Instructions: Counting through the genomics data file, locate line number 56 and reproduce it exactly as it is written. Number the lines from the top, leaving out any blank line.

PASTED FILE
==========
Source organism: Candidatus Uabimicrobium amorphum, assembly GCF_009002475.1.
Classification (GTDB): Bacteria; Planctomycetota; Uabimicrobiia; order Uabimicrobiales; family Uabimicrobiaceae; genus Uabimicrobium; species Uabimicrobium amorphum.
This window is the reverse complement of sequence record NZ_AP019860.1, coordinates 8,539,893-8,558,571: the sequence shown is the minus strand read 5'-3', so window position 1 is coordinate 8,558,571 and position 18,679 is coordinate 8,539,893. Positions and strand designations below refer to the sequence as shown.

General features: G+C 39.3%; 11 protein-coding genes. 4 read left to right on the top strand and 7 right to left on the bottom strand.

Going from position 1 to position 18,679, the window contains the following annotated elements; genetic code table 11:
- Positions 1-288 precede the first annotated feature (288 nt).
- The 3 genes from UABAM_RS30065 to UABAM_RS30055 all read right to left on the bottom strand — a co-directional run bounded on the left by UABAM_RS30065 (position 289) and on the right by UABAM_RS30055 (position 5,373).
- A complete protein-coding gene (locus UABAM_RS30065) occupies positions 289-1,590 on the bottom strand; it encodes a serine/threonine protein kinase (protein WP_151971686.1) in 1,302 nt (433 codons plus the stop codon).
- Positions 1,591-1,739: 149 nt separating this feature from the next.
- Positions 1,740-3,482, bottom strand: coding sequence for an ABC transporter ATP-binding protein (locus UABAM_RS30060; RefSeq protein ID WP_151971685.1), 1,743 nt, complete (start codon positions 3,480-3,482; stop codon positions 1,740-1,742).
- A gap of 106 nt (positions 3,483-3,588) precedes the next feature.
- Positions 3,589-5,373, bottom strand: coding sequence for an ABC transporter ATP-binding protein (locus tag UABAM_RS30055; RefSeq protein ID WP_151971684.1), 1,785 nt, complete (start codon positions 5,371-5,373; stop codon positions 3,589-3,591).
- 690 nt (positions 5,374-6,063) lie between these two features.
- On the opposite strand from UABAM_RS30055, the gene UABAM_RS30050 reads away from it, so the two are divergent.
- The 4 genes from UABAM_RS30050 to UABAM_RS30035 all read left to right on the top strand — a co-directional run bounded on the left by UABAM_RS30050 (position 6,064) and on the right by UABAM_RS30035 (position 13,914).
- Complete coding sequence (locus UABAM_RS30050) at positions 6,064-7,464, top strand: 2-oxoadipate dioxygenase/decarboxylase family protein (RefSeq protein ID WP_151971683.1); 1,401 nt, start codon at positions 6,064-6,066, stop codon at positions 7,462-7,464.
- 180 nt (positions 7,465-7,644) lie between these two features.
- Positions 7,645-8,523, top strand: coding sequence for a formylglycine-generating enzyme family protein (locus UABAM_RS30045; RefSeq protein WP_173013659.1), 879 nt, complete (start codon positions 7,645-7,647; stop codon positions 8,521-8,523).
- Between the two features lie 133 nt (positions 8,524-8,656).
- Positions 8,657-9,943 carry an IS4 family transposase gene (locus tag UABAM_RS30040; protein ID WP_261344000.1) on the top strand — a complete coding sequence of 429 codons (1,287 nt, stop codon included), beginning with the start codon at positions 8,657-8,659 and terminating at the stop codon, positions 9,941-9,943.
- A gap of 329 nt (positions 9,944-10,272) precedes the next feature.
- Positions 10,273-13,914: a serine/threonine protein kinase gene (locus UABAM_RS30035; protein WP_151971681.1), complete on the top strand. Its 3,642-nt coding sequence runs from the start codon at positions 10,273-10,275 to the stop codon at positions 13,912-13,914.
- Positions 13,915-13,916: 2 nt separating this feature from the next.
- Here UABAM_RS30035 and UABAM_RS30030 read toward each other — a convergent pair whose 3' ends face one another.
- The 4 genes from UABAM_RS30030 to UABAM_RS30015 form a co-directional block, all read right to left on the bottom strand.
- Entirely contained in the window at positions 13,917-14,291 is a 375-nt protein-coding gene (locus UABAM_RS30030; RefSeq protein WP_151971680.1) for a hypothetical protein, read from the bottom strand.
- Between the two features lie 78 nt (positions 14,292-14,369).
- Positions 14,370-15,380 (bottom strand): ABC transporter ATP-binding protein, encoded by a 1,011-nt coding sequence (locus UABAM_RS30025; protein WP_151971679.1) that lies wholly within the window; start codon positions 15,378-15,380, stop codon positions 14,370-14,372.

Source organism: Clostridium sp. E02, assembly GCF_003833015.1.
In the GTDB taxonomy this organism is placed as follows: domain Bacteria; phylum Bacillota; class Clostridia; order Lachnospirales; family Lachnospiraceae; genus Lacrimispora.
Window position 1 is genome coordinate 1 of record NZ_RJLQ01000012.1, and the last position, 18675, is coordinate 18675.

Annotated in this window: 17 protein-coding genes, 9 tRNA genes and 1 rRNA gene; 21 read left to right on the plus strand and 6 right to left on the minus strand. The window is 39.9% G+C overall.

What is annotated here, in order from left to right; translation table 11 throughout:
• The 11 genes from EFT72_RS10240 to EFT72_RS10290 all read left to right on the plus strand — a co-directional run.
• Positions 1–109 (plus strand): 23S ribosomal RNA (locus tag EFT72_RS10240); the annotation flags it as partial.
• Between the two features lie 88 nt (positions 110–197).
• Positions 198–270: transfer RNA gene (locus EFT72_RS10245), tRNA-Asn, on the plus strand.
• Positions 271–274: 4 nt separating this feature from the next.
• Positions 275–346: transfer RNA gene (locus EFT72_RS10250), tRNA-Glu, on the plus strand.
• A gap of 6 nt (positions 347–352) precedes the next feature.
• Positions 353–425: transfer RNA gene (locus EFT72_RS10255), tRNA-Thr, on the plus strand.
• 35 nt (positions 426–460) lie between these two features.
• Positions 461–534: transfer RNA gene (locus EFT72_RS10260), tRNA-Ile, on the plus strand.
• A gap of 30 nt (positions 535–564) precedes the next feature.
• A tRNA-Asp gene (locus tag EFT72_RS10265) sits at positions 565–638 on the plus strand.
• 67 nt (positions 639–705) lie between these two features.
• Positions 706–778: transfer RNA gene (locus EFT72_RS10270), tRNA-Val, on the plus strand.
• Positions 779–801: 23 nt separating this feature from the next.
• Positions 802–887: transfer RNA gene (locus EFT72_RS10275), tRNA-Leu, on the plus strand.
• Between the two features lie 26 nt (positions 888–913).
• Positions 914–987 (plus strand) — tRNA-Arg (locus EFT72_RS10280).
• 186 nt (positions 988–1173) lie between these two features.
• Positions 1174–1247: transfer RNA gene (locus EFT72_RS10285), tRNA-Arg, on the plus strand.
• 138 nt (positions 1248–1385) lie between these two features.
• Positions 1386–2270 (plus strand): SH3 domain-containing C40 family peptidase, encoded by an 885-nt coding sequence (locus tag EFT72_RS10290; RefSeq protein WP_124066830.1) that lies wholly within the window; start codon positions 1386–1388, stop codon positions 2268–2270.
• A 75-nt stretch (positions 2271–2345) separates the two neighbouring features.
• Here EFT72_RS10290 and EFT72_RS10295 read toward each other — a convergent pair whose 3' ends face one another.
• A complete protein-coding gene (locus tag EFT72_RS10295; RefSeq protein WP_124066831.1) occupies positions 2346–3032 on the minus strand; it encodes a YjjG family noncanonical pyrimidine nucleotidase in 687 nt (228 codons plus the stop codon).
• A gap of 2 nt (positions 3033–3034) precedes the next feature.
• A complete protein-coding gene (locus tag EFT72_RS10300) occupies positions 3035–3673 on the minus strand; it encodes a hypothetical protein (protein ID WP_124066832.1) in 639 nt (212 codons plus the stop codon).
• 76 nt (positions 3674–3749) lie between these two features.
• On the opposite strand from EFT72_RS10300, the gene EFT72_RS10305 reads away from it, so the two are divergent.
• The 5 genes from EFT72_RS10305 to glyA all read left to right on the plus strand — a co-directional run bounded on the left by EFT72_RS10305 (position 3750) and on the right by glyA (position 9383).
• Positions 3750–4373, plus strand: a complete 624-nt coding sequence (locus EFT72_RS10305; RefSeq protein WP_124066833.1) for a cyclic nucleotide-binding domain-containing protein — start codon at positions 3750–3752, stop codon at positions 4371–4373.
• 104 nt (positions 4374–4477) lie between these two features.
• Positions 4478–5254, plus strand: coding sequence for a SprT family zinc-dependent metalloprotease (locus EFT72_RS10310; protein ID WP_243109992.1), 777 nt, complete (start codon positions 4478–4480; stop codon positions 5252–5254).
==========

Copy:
• A 75-nt stretch (positions 2271–2345) separates the two neighbouring features.